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George LaGrange Cook Photograph Collection, c. 1880 - 1895
This collection of glass plate negatives of Charleston and Summerville was made by George LaGrange Cook in the 1880s and early 1890s. The son of the famous Civil War photographer, George Smith Cook, LaGrange learned the art of photography from his father. He lived in Charleston and then Summerville before leaving around 1892 to join his father in Richmond, Virginia.
University of South Carolina Reconstruction Records
In 1873, the University of South Carolina became the only state-supported Southern university to fully integrate during the Reconstruction Era that followed the Civil War. By 1876, the student body was predominately African-American. After Wade Hampton was elected governor and whites regained control of state government, the University was closed for reorganization in 1877, and reopened in 1880 as an all-white institution. It would remain all-white until desegregation in 1963.
University of South Carolina Student Exams, 1854 - 1917
These student examinations date largely from the second half of the 19th century, a period in which the University of South Carolina underwent significant changes not only in its curriculum but also in its student body, its faculty and its educational goals. The exams in this collection that date prior to 1873 reflect the South Carolina College's original incarnation as a classical institution. This purpose continued even during the American Civil War (1861 - 1865), although the small number of documents from that time demonstrate the impact that the conflict had on students, faculty and the institution itself. Exams from the Reconstruction period following the war (1873 - 1877) demonstrate a shift away from the classical and towards the practical as the university was integrated for the first time. Of particular interest are those exams which appear to be the work of African Americans, since these documents represent some of the few surviving records of these students and their important place in the university's history.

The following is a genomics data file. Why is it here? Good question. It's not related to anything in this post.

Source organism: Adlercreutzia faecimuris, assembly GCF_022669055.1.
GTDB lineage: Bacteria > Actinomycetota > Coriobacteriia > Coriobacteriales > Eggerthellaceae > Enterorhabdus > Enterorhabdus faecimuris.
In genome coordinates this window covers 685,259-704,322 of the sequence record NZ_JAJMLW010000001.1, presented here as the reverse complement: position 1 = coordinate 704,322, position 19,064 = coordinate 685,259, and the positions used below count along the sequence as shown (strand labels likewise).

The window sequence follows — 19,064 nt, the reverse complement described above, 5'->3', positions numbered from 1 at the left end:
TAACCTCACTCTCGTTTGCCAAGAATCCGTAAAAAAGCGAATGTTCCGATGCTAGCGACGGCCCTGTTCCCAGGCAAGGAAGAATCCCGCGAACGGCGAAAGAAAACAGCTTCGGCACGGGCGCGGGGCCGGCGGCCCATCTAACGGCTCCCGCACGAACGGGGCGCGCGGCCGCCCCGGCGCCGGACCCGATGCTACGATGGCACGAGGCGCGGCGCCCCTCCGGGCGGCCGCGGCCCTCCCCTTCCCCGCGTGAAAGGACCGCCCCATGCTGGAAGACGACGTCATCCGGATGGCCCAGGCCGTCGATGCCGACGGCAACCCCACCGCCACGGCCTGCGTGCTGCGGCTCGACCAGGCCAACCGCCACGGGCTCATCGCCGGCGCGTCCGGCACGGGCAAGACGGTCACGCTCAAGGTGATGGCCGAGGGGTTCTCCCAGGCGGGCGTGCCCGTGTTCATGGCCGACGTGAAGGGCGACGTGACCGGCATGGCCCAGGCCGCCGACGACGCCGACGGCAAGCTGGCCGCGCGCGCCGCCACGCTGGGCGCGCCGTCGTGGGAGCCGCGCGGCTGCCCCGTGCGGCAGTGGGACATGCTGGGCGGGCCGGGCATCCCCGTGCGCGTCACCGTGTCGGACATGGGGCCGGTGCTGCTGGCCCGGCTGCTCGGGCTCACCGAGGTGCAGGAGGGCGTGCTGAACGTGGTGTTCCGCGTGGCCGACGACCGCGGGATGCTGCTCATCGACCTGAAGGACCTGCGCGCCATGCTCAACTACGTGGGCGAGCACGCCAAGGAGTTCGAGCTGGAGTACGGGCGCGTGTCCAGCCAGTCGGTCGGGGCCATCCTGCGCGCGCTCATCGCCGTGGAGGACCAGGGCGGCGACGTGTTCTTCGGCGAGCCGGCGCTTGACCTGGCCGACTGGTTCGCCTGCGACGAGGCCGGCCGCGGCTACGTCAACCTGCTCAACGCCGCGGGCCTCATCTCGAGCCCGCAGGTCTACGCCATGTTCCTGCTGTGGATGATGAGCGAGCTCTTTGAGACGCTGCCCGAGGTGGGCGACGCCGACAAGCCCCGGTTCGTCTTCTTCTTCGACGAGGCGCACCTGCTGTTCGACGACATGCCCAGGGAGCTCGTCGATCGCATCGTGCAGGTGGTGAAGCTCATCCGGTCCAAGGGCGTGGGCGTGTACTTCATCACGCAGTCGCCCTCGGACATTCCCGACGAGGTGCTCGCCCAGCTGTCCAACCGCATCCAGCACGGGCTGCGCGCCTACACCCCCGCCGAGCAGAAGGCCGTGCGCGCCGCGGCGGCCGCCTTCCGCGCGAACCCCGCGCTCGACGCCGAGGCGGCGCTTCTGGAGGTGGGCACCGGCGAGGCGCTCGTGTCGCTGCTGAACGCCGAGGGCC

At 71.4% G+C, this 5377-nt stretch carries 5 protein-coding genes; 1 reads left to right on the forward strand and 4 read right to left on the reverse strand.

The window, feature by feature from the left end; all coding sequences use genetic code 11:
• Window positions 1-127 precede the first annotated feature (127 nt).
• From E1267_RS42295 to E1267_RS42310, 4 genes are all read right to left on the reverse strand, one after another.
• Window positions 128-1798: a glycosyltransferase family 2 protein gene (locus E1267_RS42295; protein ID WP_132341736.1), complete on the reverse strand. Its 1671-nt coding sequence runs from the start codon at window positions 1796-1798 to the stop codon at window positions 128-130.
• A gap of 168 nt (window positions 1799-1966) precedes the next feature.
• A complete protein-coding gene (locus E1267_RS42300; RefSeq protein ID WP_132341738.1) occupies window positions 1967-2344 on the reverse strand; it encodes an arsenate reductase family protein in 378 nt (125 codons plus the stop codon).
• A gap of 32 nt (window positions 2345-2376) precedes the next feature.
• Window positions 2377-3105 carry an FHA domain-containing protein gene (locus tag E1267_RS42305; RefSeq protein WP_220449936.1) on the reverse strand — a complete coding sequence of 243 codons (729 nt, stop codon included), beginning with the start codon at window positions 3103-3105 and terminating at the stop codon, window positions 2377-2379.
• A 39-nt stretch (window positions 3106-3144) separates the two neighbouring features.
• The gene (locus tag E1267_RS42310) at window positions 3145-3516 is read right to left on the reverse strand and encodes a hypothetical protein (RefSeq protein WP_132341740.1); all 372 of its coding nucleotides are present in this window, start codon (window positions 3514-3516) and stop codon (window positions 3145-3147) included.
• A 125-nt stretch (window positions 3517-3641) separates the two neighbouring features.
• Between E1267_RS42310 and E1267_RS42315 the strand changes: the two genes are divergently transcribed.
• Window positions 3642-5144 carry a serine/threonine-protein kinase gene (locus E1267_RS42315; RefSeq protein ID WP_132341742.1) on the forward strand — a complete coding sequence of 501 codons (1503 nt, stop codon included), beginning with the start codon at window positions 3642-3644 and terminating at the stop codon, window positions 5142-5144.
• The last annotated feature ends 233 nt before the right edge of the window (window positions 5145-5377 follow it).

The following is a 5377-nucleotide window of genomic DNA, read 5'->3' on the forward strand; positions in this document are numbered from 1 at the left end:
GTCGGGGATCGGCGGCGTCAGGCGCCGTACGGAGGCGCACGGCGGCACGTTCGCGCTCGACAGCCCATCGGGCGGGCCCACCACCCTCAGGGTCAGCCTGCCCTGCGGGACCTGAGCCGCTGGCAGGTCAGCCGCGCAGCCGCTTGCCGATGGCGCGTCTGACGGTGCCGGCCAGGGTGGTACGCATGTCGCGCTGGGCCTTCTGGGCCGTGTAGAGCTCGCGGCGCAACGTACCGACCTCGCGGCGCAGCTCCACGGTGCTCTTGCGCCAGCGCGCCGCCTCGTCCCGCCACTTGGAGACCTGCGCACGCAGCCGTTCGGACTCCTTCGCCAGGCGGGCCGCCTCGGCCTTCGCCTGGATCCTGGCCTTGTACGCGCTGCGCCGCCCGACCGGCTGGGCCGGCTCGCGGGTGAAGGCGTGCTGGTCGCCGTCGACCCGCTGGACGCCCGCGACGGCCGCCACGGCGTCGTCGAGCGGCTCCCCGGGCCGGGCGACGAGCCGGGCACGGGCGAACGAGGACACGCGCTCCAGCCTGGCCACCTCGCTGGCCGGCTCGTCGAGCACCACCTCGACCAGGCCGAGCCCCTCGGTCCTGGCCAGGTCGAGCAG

William Drayton Rutherford Papers, 1859 - 1894
The William Drayton Rutherford Papers originally consisted of 153 manuscripts that dated as early as 1858, when Rutherford began courting Sallie Henderson Fair (1842–1921), the daughter of Colonel Simeon Fair (1801–1873) and Mary Butler Pearson Fair (1821–1867) of Newberry. This portion of the collection includes letters written to Sallie Fair during her 1858–1859 enrollment at the South Carolina Female Collegiate Institute (Barhamville, South Carolina), and from former classmates after her return to Newberry. The courtship of William (“Drate,” “Drayt,” or “Drayte”) Rutherford and Sallie Fair was interrupted in 1861 by secession and war, but they eventually married in 1862. Rutherford later died in battle in 1864.
In 2008, an addition to the collection brought the number of documents to approximately double its previous amount. Along with more letters between William and Sallie from their courtship and subsequent marriage, the addition continues the story after William’s death from the perspective of Sallie, who remarried Young John Pope (1841–1911), later distinguished as Chief Justice of the South Carolina Supreme Court. Correspondence with friends and family follows the social and political lives of the writers from the antebellum period through the Civil War, Reconstruction, and the end of the nineteenth century.